Buffalo's Waterfront Grain Elevators
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Documents the city’s surviving grain elevators and their profound influence on twentieth-century architecture.
On a visit to Buffalo, New York, the French poet Dominique Fourcade was awed by the huge concrete grain elevators that line the city's river and lakefront. Turning to his guide, the poet Susan Howe, he exclaimed, "The American Chartres!" Taking Fourcade's exclamation as its title, Bruce Jackson's American Chartres documents Buffalo's surviving grain elevators, capturing these monumental buildings in all seasons and in various light; from the Buffalo River, the Ship Canal, and Lake Erie; from inside and from the top floors and roofs; in detail and in toto.
Invented in Buffalo by Robert Dunbar and Joseph Dart, the city's first grain elevator went operational in 1843. By the mid-1850s, Buffalo was the world's largest grain port, and would remain so well into the twentieth century. Grain elevators made Buffalo rich, and they were largely responsible for the development of the Port of New York.
While primarily functional objects, designed to move grain from one transportation modality to another, grain elevators are also beautiful structures, and they exerted a profound influence on many twentieth-century architects. Walter Gropius, one of the founders of the Bauhaus, collected photographs of American grain elevators and published two of Buffalo's elevators in 1913. The great Modernist architect Erich Mendelsohn came to Buffalo to photograph them in 1924, and they also influenced the practice of architects such as Le Corbusier and the Italian futurist Antonio Sant'Elia. More recently, the conceptual artists and photographers Bernd and Hilla Becher have included grain elevators in their documentation of industrial structures in Europe and North America.
Despite their deep impact on twentieth-century architecture, Buffalo's grain elevators remained underappreciated. As they outlived their economic usefulness, many were destroyed. Only recently have local residents realized what treasures they are. Beautifully illustrated with more than 160 color photographs, this book documents what remains.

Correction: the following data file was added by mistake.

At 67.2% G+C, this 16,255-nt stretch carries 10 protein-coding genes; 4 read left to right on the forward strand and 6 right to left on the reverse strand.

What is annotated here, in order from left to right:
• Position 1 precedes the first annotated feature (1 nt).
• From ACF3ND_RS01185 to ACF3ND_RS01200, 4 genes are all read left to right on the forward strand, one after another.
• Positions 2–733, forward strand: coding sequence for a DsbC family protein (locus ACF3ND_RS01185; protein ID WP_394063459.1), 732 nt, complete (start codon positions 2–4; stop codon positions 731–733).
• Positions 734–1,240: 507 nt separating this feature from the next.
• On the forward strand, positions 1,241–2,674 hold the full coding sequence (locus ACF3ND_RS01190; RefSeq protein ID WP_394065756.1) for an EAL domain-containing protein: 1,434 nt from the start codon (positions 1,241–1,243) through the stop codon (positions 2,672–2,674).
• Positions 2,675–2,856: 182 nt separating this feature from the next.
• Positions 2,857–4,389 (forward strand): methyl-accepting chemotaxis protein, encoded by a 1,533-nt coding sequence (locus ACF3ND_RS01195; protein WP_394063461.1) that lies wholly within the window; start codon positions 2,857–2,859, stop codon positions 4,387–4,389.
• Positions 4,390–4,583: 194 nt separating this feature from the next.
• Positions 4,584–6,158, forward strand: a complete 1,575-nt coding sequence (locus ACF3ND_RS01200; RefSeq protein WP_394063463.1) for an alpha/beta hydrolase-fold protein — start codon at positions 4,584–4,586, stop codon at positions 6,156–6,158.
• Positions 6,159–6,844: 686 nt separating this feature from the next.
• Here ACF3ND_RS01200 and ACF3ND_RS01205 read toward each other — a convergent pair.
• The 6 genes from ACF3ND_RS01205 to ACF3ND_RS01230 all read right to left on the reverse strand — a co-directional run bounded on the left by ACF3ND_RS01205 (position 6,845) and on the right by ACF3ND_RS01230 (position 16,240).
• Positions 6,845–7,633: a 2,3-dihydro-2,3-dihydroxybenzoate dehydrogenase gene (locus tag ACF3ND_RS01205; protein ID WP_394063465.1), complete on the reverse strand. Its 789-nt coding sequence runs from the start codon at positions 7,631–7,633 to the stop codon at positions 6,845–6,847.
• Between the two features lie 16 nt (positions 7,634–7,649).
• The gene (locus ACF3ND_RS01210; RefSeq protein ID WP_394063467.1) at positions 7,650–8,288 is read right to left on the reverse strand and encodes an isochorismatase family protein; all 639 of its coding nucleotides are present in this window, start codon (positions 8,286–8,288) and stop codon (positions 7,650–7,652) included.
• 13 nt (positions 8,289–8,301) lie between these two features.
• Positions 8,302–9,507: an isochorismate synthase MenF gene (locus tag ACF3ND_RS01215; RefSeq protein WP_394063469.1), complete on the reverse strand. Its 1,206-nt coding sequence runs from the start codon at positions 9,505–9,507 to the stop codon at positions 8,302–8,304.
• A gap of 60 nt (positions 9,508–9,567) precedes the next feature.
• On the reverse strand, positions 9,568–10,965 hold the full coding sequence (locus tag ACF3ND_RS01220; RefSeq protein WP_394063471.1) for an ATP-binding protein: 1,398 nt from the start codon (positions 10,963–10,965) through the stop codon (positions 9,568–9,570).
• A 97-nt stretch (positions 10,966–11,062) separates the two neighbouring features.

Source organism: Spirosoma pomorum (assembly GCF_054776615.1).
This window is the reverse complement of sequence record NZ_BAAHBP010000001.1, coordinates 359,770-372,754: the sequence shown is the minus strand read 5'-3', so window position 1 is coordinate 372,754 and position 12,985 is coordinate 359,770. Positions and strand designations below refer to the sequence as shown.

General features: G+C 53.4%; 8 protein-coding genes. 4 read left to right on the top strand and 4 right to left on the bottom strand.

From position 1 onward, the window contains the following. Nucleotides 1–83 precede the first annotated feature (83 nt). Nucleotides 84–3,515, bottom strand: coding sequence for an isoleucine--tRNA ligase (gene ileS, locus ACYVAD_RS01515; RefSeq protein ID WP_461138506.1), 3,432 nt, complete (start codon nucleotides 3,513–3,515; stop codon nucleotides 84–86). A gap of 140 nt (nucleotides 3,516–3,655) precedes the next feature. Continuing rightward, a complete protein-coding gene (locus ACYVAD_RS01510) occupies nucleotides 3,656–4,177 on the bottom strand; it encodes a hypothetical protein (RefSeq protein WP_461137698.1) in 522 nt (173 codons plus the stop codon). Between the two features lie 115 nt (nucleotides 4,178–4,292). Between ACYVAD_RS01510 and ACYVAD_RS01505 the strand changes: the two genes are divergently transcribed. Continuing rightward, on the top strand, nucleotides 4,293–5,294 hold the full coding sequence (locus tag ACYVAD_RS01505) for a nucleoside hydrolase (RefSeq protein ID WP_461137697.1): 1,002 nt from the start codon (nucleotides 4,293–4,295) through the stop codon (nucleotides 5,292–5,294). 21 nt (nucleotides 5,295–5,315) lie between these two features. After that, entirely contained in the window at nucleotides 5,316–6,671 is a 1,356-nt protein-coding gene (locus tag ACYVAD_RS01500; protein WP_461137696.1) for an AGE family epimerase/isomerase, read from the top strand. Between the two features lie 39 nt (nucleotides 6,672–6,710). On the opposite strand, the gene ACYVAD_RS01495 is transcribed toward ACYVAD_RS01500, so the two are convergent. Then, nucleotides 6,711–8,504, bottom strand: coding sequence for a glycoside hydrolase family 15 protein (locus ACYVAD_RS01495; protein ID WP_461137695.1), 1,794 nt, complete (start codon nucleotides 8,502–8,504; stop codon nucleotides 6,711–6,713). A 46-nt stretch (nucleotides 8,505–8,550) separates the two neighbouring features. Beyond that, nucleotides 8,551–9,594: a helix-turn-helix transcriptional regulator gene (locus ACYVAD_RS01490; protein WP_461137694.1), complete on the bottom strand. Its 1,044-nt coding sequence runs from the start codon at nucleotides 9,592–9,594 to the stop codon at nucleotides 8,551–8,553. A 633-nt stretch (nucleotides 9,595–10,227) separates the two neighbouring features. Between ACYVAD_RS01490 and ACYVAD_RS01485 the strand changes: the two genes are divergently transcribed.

An accomplished author, photographer, and filmmaker, Bruce Jackson is SUNY Distinguished Professor and James Agee Professor of American Culture at the University at Buffalo, State University of New York. He is also codirector of the university's Creative Arts Initiative. His numerous books include Inside the Wire: Photographs from Texas and Arkansas Prisons.
". ..this book is a show stopper. " — RALPH: The Review of Arts, Literature, Philosophy, and the Humanities
". ..[an] evocative and memorable collection of photographs. " — ArtVoice
"The author skillfully captures these landmark buildings in all seasons and in various light. After even a cursory glance at this impressive work, you'll want to experience for yourself a close-up view from one of the Buffalo River and Harbor boat tours that include these architectural wonders along that waterfront. " — Niagara Gazette
". ..an astonishingly beautiful document of form: Jackson, an accomplished social historian, comes to the structures with an eye for their geometry, their scale, their imposition on the waterfront and landscape over which they tower … It's a terrific book. " — The Public
"Bruce Jackson's American Chartres joins a distinguished line of photographic explorations of the magnificence of modern terminal grain elevators and introduces viewers to the collection of these architectural wonders that remain standing—often in ruins—along and near the Buffalo River. It is a stunning, if sorrowful, reminder of the glories of these buildings and of the role they played in the growth of Buffalo, the city in which they were invented and flourished. " — David W. Tarbet, author of Grain Dust Dreams
"Through Jackson's vision, these light-struck elevators are pure concept, an industrial sublime: ruined, magnificent, direct ideas, all form. These sequoias are Buffalo's church, and they stand as a sign for America. Jackson is among the few public scholars left. Whatever he writes and whatever he photographs quickens attention and enlivens the conversation. His brief appreciation with helpful timeline grounds a photographic love note to the giant ruminants of industrial might along the harbors of the city. Pay attention: American Chartres is a secret poem. " — Anthony L. Bannon, Director, Burchfield Penney Art Center at SUNY Buffalo State